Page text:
These Charts Put the Historic U.S. Job Losses in Perspective
When recessions hit, it’s not unusual to see millions of jobs lost.
Such episodes are a regular part of the business cycle and when they occur, most businesses do their best to tough things out. Then, as time progresses, it gradually becomes clear that spending must be curtailed, budget cuts must be made, and workers must unfortunately be sent home.
This economic process normally takes months, or even years, to unwind.
But, the COVID-19 pandemic has thrown a wrench into the economic status quo, creating a situation that is incomparable to any previous downturn. Instead of a gradual economic transition to slower growth prospects, business operations have suddenly screeched to a halt with no clear window to resume.
The Great Lockdown of the economy has been completely unprecedented, both in terms of the speed of the shutdown and its impact on jobs.
As a result, the statistics being released are completely surreal. Perhaps the best example of this is number for initial jobless claims in the U.S., which tops 22 million over the last four weeks.
Worst U.S. Job Losses on Record (Four Week Period)
|Year||Description||Peak Jobless claims (4-wk total)||% of U.S. Population|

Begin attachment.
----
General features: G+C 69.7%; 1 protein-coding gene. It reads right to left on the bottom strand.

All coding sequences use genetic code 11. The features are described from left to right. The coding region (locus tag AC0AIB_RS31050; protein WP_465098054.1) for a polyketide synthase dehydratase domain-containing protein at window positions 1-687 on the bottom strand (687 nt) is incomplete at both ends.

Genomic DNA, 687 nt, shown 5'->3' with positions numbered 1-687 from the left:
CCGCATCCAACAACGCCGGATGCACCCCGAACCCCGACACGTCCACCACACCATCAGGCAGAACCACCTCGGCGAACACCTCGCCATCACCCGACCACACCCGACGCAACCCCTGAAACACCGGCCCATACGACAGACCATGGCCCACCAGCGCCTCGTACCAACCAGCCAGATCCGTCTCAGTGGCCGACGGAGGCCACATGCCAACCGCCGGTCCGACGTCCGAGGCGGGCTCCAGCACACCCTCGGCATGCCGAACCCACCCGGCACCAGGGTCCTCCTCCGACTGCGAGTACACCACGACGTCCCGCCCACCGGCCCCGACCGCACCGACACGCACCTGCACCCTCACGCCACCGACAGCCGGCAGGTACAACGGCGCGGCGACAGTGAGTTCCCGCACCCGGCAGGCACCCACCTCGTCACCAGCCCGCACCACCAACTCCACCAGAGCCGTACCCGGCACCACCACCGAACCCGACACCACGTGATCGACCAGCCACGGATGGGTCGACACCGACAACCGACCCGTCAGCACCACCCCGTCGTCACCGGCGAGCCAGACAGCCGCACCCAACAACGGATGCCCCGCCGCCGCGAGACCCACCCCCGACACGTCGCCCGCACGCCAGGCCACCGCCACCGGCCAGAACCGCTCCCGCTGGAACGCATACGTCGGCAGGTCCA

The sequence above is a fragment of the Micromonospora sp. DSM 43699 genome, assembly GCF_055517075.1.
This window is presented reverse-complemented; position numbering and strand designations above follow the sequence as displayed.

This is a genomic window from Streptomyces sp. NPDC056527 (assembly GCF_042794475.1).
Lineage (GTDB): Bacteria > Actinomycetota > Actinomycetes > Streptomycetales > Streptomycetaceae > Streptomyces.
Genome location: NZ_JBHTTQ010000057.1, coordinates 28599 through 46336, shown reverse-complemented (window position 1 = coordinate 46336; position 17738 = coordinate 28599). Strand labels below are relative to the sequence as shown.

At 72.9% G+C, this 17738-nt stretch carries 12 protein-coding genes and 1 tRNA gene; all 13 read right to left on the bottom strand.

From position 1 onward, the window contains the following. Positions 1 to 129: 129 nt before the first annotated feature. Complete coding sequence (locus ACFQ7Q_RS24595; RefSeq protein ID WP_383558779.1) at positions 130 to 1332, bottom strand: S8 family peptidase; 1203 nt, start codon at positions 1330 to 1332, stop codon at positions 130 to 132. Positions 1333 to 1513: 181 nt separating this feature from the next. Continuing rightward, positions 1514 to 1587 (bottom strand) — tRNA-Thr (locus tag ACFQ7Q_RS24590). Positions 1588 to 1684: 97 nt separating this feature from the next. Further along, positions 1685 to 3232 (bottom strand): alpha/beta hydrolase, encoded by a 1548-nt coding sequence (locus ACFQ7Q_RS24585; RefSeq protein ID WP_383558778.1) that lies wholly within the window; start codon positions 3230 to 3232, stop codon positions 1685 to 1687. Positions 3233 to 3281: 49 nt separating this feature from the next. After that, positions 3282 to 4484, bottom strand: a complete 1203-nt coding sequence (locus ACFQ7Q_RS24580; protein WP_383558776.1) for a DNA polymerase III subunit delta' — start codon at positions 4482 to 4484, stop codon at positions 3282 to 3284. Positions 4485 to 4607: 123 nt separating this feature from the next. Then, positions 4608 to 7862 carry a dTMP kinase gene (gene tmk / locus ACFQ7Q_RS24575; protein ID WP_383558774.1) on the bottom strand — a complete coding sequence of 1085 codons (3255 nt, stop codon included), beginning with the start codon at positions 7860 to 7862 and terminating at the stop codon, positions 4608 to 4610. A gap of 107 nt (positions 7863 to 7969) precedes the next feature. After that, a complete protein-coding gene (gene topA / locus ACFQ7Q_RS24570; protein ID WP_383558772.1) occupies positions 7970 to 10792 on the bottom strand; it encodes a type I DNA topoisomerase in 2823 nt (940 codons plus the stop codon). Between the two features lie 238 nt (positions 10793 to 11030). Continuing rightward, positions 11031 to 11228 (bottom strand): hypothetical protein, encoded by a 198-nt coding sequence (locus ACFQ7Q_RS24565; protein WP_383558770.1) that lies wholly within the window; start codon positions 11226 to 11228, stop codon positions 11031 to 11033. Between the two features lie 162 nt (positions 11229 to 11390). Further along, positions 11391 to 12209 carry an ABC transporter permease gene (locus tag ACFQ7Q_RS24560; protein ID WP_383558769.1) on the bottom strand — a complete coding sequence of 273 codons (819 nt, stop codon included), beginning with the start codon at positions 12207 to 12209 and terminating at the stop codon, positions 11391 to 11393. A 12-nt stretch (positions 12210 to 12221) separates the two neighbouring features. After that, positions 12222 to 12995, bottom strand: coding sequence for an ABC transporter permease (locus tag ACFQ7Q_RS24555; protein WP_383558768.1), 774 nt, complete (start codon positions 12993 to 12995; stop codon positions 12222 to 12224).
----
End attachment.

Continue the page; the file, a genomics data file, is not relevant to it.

|1980||Fed tightening (Volcker)||2.52 million||1.1%|
|1982||Double-dip recession||2.70 million||1.2%|
|1991||Early 1990s recession||2.00 million||0.8%|
|2001||Dotcom Bust||1.96 million||0.7%|
|2009||Great Recession||2.64 million||0.9%|
|2020||The Great Lockdown||22.03 million||6.7%|
As you can see above, the number is 10x higher than many of the worst four-week job losses on record, so historical comparisons don’t come close.
In other words, if you were using recent recessions as a potential barometer of how bad things could get for jobless claims, the numbers coming from COVID-19 crisis just blew up your model.
The Recession Time Machine
To get further context on the numbers above, it’s worth jumping in a time machine to revisit what happened to job numbers in previous recessions:
- Stagflation and Oil Shocks (1973-75)
This recession put an end to the Post WWII global economic expansion, and was characterized by the 1973 oil embargo, the aftermath of the Nixon Shock, and the collapse of the Bretton Woods system of international finance. Unemployment and inflation were both high (stagflation), and the unemployment rate in the U.S. reached 9.0% in May 1975.